The Parallel Parliament

by Glen Pearson

Is Leadership Dead?


WHAT HAPPENED TO THE DAYS WHEN LEADERS, through hard work, ingenuity, and personality, could apply themselves to our greatest problems and solve them? Of course there are numerous factors, but the reality remains that our greatest difficulties are hardly matched by visionary leadership. As a society we quibble over minutiae and increments, but the bigger tasks escape us. Our present leadership at varying levels, and to greater or lesser degrees, bears much of the responsibility for that failure.

There is something different about today’s leaders. As with any election season, they continue to offer us boutique initiatives that cater to our self-interest, believing that it’s the best way to attract our attention. Sadly, they are largely correct, but it still doesn’t change the reality that most citizens no longer look to politics for either inspiration or solutions.

Today’s leaders seek to take us to a place that’s manageable or incremental. That’s okay as far as it goes provided that things are progressing smoothly overall. But they’re not, not even close. We don’t know what to do about our lethargy, lower voter turnout, escalating poverty and joblessness, democratic and infrastructure deficits, environmental calamities, even international insecurity.

As our problems become more complex and intractable, it isn’t a good sign when our leaders pride themselves as managers. We require visionaries, risk takers, and truth tellers. Sometimes, especially in seasons of growing crises, we require people to move us to the impossible, not the probable. We need those who will guide us to places that don’t yet exist. We still search for a truly democratic state. We continue to require a space that strikes the adroit balance between prosperity and social accountability. We yearn for education that is increasingly affordable. We need to find that sweet spot balancing individual opportunity and collective responsibility.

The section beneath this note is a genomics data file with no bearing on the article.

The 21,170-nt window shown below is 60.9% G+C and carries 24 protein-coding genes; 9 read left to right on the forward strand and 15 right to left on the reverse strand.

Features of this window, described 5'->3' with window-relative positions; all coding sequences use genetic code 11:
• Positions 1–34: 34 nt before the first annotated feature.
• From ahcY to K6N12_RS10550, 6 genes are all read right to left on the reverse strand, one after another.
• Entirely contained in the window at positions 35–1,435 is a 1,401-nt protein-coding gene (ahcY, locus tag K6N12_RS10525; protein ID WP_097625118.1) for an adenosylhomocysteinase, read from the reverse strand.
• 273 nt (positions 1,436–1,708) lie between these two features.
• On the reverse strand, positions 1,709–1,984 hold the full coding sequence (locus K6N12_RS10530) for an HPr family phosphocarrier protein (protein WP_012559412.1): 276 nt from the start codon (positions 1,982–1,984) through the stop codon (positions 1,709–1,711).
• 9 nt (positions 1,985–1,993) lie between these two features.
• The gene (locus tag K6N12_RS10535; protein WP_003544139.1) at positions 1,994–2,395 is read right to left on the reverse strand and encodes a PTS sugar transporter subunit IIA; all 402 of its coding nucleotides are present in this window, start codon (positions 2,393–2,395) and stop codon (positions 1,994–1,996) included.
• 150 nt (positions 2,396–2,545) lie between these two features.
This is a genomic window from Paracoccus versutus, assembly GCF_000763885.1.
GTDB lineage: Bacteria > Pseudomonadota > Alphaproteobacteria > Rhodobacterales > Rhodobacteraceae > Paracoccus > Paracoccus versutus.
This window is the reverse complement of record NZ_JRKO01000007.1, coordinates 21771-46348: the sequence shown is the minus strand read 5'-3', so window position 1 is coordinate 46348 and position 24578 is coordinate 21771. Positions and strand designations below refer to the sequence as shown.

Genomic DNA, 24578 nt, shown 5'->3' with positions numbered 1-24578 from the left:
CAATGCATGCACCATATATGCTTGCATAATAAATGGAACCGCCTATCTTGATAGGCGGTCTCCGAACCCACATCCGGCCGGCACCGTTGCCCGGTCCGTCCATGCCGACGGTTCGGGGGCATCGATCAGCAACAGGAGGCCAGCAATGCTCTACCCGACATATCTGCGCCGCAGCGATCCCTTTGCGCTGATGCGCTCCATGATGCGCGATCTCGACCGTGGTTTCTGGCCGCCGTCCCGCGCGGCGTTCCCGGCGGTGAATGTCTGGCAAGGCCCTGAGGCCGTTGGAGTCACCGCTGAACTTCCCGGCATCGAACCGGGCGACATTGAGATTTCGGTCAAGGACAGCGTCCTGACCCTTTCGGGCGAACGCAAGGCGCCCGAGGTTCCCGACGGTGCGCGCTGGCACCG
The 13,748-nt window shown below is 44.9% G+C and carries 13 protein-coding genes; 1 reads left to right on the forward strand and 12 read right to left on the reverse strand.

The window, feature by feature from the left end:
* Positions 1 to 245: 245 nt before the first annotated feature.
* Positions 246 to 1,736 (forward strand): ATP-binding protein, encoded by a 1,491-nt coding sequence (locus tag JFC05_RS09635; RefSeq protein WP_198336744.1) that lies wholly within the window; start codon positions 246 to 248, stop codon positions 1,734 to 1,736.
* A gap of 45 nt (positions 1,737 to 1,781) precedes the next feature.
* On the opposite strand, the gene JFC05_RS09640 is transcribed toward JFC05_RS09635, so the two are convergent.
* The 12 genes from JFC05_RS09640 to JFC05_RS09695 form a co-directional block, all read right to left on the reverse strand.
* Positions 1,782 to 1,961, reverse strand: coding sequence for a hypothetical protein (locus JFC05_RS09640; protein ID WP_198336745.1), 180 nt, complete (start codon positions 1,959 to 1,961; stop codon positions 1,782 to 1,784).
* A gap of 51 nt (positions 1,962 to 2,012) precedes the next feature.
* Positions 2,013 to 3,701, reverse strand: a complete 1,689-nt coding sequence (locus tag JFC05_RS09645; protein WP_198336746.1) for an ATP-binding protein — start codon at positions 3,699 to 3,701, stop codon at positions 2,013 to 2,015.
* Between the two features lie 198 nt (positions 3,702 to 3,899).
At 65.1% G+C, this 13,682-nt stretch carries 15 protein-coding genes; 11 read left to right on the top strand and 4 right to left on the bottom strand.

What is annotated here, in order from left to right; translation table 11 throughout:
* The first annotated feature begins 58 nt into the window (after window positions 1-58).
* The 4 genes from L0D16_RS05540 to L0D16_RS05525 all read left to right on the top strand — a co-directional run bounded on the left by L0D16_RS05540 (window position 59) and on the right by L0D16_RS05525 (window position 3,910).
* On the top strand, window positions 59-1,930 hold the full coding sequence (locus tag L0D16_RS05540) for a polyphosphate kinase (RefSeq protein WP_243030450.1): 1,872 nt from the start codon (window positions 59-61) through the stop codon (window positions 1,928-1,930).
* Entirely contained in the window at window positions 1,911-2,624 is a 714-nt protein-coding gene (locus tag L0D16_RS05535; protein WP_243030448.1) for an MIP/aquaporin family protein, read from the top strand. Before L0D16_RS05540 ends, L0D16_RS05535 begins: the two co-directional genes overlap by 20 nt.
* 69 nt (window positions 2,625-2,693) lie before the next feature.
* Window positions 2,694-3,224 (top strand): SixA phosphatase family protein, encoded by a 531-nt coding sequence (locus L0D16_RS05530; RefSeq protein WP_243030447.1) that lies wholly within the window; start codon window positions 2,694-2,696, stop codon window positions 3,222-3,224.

We require leaders to take us to places we have never been because, other than the modern awareness of climate change, where they are taking us at the moment is where we have been before. For centuries we sought to escape the trap of poverty, illiteracy, ignorance, powerlessness, elitist privilege, and patriarchal myopia. Civilization is supposed to be about progressively moving beyond such things, not falling back into them.

This is what Vaclav Havel was referring to when, in speaking about leadership, especially in times of great national and global challenge, talked about “the art of the impossible.” Like Mandela, he accomplished what people said couldn’t be done by appealing to their intelligence and sense of social and political awareness. We need leaders who will take us down new paths and who, through their inspiration and belief in the citizenry, teach us how to adapt. We don’t need to be led to a slight alteration, but to our better selves.

In real terms, today’s leaders run the danger of being anti-leaders. By asking us to trust them, their policies, their political skills, they are ultimately requesting that we hand over the keys and trust them with the direction. We are now seeing where that is getting us. In a complex world, we can’t be led by an old world sense of hierarchy. We – citizens, voters, enlightened, empathetic, and lately too self-absorbed – want in on the action of power, not merely to observer it. We wish a hand in creating a world of new solutions. And for that we require a new kind of leadership.